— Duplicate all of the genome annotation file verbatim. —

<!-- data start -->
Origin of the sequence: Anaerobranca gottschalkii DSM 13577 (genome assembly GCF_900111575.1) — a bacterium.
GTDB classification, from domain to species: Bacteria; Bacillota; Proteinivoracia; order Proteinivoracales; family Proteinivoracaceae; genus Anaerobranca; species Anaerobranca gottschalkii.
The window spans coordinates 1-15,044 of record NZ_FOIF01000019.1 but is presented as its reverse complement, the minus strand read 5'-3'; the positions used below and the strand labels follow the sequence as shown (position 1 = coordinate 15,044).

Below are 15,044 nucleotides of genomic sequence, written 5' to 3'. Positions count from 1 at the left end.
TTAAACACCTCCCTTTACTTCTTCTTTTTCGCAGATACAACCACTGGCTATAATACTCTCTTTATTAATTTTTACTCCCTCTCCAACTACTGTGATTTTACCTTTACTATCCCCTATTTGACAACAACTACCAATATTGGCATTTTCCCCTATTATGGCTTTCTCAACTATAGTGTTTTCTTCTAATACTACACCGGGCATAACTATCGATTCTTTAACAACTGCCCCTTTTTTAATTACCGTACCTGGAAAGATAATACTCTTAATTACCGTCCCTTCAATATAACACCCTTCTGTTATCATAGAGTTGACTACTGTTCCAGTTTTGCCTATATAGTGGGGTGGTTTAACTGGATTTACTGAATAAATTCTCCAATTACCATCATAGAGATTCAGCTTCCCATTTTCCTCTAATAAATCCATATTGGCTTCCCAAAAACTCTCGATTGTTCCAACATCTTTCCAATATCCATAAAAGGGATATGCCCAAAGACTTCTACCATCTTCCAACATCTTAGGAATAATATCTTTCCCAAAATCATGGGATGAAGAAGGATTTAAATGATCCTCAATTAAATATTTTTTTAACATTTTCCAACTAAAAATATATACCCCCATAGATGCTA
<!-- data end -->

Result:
Origin of the sequence: Anaerobranca gottschalkii DSM 13577 (genome assembly GCF_900111575.1) — a bacterium.
GTDB classification, from domain to species: Bacteria; Bacillota; Proteinivoracia; order Proteinivoracales; family Proteinivoracaceae; genus Anaerobranca; species Anaerobranca gottschalkii.
The window spans coordinates 1-15,044 of record NZ_FOIF01000019.1 but is presented as its reverse complement, the minus strand read 5'-3'; the positions used below and the strand labels follow the sequence as shown (position 1 = coordinate 15,044).

Below are 15,044 nucleotides of genomic sequence, written 5' to 3'. Positions count from 1 at the left end.
TTAAACACCTCCCTTTACTTCTTCTTTTTCGCAGATACAACCACTGGCTATAATACTCTCTTTATTAATTTTTACTCCCTCTCCAACTACTGTGATTTTACCTTTACTATCCCCTATTTGACAACAACTACCAATATTGGCATTTTCCCCTATTATGGCTTTCTCAACTATAGTGTTTTCTTCTAATACTACACCGGGCATAACTATCGATTCTTTAACAACTGCCCCTTTTTTAATTACCGTACCTGGAAAGATAATACTCTTAATTACCGTCCCTTCAATATAACACCCTTCTGTTATCATAGAGTTGACTACTGTTCCAGTTTTGCCTATATAGTGGGGTGGTTTAACTGGATTTACTGAATAAATTCTCCAATTACCATCATAGAGATTCAGCTTCCCATTTTCCTCTAATAAATCCATATTGGCTTCCCAAAAACTCTCGATTGTTCCAACATCTTTCCAATATCCATAAAAGGGATATGCCCAAAGACTTCTACCATCTTCCAACATCTTAGGAATAATATCTTTCCCAAAATCATGGGATGAAGAAGGATTTAAATGATCCTCAATTAAATATTTTTTTAACATTTTCCAACTAAAAATATATACCCCCATAGATGCTA